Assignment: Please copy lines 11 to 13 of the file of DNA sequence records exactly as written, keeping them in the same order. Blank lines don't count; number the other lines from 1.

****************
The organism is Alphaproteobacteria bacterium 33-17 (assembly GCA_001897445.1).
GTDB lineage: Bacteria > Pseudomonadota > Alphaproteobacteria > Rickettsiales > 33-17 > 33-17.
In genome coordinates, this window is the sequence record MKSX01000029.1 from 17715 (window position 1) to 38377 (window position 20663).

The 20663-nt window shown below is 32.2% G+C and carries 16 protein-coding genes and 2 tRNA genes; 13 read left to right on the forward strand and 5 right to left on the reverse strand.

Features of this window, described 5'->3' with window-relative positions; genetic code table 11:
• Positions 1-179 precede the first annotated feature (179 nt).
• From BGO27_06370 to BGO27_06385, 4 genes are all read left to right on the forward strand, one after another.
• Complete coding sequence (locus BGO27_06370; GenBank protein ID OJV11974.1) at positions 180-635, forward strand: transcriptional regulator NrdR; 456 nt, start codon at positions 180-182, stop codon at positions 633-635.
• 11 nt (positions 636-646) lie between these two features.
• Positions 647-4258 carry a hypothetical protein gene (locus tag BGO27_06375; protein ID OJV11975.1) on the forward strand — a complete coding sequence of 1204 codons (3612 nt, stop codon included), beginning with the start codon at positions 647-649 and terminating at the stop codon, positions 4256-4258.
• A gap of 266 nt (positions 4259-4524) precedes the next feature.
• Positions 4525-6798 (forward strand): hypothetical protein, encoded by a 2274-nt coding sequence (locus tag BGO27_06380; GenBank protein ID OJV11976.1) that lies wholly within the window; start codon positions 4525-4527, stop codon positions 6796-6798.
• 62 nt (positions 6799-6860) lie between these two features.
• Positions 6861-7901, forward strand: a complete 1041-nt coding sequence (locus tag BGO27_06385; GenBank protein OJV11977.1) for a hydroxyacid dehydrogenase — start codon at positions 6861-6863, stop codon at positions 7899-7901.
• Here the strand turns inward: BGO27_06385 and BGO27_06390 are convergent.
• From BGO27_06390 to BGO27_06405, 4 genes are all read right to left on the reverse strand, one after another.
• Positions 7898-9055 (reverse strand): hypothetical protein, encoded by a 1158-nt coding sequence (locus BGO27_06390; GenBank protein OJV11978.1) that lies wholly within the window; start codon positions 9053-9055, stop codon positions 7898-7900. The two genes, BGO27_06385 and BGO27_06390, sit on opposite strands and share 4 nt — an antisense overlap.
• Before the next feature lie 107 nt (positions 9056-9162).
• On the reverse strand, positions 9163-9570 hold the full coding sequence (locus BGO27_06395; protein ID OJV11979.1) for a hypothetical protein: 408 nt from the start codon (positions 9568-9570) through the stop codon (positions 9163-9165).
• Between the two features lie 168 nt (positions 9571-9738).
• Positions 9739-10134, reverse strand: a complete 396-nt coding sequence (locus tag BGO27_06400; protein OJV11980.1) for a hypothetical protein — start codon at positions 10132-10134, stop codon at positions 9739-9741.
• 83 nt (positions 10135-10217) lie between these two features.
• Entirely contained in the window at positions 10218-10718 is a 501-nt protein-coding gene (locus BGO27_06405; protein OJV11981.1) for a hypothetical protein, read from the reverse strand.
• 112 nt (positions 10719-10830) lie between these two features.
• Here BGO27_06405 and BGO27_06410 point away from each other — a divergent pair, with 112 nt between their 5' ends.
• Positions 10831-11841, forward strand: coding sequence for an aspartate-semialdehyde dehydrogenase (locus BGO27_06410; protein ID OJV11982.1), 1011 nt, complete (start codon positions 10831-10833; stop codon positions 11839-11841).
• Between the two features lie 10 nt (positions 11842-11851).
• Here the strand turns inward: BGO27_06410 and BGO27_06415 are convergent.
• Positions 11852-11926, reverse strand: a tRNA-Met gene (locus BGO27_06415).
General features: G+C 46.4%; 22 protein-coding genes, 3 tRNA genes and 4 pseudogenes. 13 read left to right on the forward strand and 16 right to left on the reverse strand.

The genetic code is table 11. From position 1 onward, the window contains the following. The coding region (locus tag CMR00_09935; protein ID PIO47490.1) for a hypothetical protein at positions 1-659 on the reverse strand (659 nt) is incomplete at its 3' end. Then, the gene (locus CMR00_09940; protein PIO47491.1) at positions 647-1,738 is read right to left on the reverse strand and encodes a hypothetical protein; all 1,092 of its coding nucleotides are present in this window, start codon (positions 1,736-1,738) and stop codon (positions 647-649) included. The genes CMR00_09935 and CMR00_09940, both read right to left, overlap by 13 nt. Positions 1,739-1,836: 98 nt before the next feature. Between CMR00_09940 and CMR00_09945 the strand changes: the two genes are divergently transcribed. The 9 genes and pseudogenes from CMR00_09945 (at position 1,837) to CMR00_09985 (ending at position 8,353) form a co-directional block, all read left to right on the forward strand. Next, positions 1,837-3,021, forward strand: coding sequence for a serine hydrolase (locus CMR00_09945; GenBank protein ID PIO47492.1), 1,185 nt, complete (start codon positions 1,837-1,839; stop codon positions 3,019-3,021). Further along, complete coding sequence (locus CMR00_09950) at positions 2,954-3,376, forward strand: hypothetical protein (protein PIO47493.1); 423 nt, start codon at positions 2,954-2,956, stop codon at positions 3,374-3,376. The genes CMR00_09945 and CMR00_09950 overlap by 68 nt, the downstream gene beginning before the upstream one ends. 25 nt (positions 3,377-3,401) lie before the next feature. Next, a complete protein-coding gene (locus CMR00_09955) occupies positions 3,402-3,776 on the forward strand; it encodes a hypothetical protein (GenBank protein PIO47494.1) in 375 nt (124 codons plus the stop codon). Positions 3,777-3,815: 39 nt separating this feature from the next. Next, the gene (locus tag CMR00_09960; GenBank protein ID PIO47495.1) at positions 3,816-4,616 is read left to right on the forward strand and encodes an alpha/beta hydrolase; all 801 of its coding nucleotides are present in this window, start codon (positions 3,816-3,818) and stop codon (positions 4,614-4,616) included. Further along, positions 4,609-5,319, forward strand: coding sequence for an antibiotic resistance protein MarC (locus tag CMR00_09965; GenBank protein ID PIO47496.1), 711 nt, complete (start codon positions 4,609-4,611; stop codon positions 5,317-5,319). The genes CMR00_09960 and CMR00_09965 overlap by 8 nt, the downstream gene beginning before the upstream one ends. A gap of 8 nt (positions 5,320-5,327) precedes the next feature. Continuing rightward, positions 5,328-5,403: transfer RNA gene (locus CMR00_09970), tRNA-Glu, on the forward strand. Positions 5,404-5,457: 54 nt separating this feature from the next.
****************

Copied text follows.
• A gap of 266 nt (positions 4259-4524) precedes the next feature.
• Positions 4525-6798 (forward strand): hypothetical protein, encoded by a 2274-nt coding sequence (locus tag BGO27_06380; GenBank protein ID OJV11976.1) that lies wholly within the window; start codon positions 4525-4527, stop codon positions 6796-6798.
• 62 nt (positions 6799-6860) lie between these two features.